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TERATOCARCINOSARCOMA OF THE NASAL AND MAXILLARY SINUS MASS-A RARE CASE.

PRESENTATION OF CASE

A 42-yr. old man presented with chief complaints of nasal blockage, nasal bleeding and later on pain in the eyes and headache and progress to nasal mass within period of 3 months. Routine haematological and biochemical investigations were done, which were normal at the time of presentation. Nasal endoscopy was done which showed nasal mass which bleeds on touch. A computed tomography (CT) scan face and neck revealed an inhomogenously enhancing soft tissue density lesion measuring 5.7*3.3*3.9 cm involving left maxillary sinus extending to left ethmoid sinus, left nasal cavity reaching up to posterior choana abutting the nasal septum (Figure 1).

DIFFERENTIAL DIAGNOSIS

Epithelial Tumours

1. Squamous cell carcinoma.

2. Transitional cell carcinoma.

3. Adenocarcinoma.

4. Adenoid cystic carcinoma.

5. Melanoma.

6. Olfactory neuroblastoma.

Non-Epithelial Tumours

1. Soft tissue sarcoma.

2. Rhabdomyosarcoma.

3. Liposarcoma.

4. Chondrosarcoma.

5. Osteosarcoma.

Lymphoreticular Tumours

1. Plasmacytoma.

2. Giant cell tumour.

PATHOLOGICAL DISCUSSION

Sinonasal teratocarcinosarcoma (SNTCS) is a very rare and aggressive neoplasm of malignant potential histologically characterized by the combination of one or many components of epithelial and mesenchymal elements. (1) It is characterized by the histologic combination of malignant teratoma and carcinosarcoma with a triphasic growth pattern including epithelial, mesenchymal and primitive neuroectodermal components (2), and it mainly occurs in the nasal cavity and paranasal sinuses, although tumours occurring at other locations like nasopharynx and oral cavity have also been described. (3,4,5)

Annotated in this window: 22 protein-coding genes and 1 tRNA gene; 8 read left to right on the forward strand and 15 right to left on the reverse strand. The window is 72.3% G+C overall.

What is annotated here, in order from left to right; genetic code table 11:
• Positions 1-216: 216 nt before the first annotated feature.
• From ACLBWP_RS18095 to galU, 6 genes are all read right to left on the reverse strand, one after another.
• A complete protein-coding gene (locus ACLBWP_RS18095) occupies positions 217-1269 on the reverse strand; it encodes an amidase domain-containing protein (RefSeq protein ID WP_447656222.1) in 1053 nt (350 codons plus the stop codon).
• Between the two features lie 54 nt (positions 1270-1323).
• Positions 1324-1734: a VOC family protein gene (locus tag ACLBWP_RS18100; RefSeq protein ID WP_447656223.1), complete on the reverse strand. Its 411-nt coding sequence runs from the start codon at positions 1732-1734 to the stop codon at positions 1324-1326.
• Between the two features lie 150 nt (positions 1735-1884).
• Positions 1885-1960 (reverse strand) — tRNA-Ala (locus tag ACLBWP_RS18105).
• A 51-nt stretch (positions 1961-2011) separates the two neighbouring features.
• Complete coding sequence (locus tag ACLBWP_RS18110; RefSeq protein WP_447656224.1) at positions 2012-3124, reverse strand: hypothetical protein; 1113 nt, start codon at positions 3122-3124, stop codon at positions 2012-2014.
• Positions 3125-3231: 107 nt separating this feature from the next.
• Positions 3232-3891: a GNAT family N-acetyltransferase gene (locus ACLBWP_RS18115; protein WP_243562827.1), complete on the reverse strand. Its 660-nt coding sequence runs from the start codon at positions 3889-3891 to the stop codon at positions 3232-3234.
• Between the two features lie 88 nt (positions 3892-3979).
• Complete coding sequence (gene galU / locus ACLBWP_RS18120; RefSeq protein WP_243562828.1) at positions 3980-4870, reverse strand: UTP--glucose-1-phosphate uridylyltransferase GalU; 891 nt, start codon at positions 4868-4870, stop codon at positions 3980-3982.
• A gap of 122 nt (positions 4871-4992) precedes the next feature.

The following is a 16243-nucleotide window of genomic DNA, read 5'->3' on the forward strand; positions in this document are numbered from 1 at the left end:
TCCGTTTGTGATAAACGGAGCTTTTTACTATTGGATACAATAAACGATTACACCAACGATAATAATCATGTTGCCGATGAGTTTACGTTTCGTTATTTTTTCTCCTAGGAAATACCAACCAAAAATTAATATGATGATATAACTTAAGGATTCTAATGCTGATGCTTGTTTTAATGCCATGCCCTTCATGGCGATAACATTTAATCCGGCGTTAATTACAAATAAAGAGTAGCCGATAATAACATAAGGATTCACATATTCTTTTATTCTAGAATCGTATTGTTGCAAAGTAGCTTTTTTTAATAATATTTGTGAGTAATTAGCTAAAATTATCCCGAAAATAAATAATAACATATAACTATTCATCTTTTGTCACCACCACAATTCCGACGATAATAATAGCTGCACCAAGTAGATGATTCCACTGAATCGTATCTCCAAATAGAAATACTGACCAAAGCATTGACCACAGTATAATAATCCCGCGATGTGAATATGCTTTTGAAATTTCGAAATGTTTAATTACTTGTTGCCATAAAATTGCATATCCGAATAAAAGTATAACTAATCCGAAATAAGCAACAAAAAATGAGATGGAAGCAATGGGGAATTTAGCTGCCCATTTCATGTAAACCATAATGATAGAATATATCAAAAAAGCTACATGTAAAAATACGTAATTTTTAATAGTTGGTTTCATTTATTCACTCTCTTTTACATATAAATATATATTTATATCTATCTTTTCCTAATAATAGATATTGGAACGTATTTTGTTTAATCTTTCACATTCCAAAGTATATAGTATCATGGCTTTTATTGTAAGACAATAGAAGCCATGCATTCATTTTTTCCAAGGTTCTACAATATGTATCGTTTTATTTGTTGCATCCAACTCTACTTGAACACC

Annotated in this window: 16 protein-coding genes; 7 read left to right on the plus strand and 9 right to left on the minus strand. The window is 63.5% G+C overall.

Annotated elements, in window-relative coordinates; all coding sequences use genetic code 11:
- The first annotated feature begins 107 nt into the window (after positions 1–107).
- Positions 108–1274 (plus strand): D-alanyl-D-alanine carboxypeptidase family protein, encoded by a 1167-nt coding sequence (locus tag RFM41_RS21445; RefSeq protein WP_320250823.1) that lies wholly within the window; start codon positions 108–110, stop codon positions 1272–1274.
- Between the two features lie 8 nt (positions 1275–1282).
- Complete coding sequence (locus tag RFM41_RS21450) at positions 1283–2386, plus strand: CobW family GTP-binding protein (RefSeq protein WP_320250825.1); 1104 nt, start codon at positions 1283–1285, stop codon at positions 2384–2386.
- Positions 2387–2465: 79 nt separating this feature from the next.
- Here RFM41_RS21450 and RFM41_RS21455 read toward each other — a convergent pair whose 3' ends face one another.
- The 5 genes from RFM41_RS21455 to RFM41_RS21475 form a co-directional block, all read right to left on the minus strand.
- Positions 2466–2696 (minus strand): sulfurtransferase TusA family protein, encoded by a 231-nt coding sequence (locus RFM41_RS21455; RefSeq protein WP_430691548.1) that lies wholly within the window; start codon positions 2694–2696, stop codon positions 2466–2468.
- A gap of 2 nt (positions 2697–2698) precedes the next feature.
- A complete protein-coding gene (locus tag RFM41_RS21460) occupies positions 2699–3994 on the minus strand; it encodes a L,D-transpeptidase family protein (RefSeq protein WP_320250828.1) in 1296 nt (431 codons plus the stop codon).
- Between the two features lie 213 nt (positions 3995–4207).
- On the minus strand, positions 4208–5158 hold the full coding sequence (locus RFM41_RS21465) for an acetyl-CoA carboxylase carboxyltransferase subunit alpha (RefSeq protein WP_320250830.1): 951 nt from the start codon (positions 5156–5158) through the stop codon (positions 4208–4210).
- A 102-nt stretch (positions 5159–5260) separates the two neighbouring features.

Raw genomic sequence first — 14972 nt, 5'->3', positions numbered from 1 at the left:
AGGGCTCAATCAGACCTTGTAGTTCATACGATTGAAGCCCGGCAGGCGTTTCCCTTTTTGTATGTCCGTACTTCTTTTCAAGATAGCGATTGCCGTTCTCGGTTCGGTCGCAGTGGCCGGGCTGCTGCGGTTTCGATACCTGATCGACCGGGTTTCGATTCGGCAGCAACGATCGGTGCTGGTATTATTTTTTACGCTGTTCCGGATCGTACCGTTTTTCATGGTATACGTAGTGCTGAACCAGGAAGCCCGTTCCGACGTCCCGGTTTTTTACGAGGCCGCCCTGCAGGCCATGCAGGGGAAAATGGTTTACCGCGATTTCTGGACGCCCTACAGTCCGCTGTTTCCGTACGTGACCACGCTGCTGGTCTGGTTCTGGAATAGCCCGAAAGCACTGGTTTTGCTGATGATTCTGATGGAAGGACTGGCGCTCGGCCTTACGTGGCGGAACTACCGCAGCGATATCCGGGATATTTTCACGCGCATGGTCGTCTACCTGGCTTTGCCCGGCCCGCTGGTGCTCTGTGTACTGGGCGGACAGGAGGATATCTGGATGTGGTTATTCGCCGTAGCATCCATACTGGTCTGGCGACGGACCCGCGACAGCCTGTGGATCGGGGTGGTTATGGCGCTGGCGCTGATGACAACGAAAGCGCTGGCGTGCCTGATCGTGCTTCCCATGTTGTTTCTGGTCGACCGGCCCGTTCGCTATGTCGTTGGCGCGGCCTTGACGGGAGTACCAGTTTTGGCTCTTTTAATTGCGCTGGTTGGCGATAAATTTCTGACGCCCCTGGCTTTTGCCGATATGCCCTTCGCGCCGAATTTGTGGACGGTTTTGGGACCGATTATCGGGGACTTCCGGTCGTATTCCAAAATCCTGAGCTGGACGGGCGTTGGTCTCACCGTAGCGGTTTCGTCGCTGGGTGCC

These tumours has an insidious onset and patient become symptomatic after the tumour invades the surrounding tissues in advanced stages making the overall prognosis poor. (6) The rare presentation of these tumours and varied combination histopathological features, with its infrequency and the complex phenotypic compositions the lesions are often misdiagnosed, leading to difficulties in management. (7) Here we report a case of locally advanced nasal teratocarcinosarcoma managed by chemoradiotherapy.

Histopathology

Endoscopic excision biopsy was done and the dark brown soft tissue pieces measuring 4*3.5*1.5 cm were sent for histological examination. All blocked in 3217A-C/16. The viable fragments show a biphasic tumour composed of epithelial and mesenchymal components. The epithelial component is composed of small round to oval cells and scant cytoplasm arranged in sheets. Some areas of epithelial component show Homer-Wright and Flexner Wintersteiner rosettes while some areas show primitive neuroectodermal component with gland formation.

The intervening mesenchyme is composed of plump to spindle shaped cells. Areas of epithelium to mesenchymal transition are also seen. Further on immunohistochemistry, tumour showed CK, Chromogranin A, NSE in epithelial component; CD99 focally positive in epithelial component; Vimentin diffusely positive in stromal and focally positive in epithelial component; Ki67 focally high in epithelial component; Myf4 was negative.

Thus, a histopathological and immunohistochemical diagnosis of teratocarcinosarcoma was made. Blocks were reviewed showing features consistent with the diagnosis.

DISCUSSION OF MANAGEMENT